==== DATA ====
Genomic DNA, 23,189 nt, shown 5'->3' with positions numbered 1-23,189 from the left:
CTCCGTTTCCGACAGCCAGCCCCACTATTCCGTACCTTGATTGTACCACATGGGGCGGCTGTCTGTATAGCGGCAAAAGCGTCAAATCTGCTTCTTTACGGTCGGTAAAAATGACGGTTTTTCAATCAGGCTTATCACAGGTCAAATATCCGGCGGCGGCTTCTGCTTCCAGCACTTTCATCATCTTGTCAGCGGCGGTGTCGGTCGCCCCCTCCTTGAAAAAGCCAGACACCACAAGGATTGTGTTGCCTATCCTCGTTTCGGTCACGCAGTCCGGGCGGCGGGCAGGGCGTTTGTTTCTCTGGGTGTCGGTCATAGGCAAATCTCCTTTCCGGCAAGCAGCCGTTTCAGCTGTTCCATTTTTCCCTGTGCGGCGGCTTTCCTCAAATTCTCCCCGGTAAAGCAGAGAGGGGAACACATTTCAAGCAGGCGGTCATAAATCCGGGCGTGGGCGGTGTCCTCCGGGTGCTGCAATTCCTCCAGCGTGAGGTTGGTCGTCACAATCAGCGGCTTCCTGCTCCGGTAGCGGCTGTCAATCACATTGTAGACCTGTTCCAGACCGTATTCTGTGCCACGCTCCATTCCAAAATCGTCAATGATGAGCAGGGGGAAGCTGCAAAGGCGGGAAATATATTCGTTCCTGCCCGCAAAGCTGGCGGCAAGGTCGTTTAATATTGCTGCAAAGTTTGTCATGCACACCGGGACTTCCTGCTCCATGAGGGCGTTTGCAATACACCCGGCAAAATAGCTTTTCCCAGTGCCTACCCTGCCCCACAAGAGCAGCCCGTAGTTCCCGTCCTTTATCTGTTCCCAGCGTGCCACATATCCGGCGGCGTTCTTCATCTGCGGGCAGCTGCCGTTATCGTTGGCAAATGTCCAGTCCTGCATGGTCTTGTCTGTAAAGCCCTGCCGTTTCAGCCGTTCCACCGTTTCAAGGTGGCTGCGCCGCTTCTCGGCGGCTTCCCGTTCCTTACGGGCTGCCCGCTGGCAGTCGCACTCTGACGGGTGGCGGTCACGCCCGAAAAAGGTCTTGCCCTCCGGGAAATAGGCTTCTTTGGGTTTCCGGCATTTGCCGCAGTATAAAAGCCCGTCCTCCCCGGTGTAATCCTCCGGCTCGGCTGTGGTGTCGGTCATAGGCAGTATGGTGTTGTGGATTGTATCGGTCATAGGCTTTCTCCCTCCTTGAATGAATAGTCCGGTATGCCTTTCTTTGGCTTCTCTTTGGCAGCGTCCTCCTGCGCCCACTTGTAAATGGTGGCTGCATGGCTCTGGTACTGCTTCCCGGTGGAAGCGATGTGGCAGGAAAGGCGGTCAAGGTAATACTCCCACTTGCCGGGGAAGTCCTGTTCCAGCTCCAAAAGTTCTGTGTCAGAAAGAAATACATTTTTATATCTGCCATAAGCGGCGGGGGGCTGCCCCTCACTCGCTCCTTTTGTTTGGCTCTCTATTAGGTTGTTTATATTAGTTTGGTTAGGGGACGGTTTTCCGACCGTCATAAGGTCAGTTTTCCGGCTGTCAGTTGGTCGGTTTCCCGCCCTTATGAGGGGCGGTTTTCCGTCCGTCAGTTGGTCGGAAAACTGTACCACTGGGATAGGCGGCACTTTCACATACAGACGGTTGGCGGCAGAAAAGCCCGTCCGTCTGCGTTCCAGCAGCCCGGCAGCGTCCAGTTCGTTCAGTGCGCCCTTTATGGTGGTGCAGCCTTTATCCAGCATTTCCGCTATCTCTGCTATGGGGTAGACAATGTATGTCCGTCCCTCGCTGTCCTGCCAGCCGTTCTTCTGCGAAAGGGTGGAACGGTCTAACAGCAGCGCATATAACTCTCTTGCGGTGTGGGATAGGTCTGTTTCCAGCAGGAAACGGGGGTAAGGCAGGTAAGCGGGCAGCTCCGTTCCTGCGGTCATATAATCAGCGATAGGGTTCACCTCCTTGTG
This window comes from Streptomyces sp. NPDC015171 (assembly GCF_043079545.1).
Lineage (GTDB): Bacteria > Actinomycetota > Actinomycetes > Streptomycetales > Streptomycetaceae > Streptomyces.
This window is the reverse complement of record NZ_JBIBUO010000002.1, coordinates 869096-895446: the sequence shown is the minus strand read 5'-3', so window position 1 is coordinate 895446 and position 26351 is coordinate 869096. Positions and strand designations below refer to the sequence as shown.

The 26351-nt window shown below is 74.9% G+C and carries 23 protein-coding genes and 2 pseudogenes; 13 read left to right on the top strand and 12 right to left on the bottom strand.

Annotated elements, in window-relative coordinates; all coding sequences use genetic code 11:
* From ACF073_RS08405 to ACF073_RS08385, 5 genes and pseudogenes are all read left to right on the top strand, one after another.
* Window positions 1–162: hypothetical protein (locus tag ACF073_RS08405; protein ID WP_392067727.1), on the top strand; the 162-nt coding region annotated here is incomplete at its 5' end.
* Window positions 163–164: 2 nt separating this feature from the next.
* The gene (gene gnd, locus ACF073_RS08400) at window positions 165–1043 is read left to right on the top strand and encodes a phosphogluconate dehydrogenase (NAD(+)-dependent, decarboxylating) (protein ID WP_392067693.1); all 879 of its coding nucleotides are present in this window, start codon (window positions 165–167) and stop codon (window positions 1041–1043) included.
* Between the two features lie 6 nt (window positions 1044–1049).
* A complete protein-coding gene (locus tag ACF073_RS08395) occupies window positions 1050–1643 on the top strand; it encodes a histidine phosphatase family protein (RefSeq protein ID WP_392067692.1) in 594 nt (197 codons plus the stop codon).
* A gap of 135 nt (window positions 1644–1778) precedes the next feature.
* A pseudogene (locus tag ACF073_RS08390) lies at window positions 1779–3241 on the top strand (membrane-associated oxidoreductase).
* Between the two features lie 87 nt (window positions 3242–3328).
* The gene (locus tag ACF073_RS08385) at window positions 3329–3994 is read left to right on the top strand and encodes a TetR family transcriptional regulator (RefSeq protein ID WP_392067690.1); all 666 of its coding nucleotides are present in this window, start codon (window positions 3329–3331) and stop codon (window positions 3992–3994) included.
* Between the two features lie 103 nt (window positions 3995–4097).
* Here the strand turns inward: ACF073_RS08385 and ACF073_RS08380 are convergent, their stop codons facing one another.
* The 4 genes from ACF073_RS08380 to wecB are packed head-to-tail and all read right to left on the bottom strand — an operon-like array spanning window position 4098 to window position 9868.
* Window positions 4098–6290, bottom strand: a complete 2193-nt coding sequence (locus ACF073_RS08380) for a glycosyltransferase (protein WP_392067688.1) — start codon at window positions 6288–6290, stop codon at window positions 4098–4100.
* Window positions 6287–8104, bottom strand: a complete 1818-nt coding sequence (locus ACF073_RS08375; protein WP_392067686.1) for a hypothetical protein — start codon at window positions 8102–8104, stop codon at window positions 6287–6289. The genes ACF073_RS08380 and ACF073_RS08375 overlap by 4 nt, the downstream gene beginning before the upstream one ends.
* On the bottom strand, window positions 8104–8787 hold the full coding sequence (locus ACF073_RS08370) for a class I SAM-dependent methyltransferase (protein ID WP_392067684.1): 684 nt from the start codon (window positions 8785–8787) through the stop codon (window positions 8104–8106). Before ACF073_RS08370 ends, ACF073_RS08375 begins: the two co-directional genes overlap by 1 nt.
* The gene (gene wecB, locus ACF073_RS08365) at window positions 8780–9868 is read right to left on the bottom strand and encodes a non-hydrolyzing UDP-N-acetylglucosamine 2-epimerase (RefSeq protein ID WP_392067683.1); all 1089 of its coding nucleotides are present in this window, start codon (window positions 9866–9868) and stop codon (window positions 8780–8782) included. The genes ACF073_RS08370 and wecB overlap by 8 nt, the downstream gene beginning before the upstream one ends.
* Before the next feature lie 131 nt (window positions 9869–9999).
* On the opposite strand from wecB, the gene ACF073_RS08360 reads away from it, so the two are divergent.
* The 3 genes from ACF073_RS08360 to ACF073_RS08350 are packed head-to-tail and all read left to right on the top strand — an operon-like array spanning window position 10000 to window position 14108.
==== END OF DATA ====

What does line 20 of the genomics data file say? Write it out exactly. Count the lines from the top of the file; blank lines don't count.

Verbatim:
* The 4 genes from ACF073_RS08380 to wecB are packed head-to-tail and all read right to left on the bottom strand — an operon-like array spanning window position 4098 to window position 9868.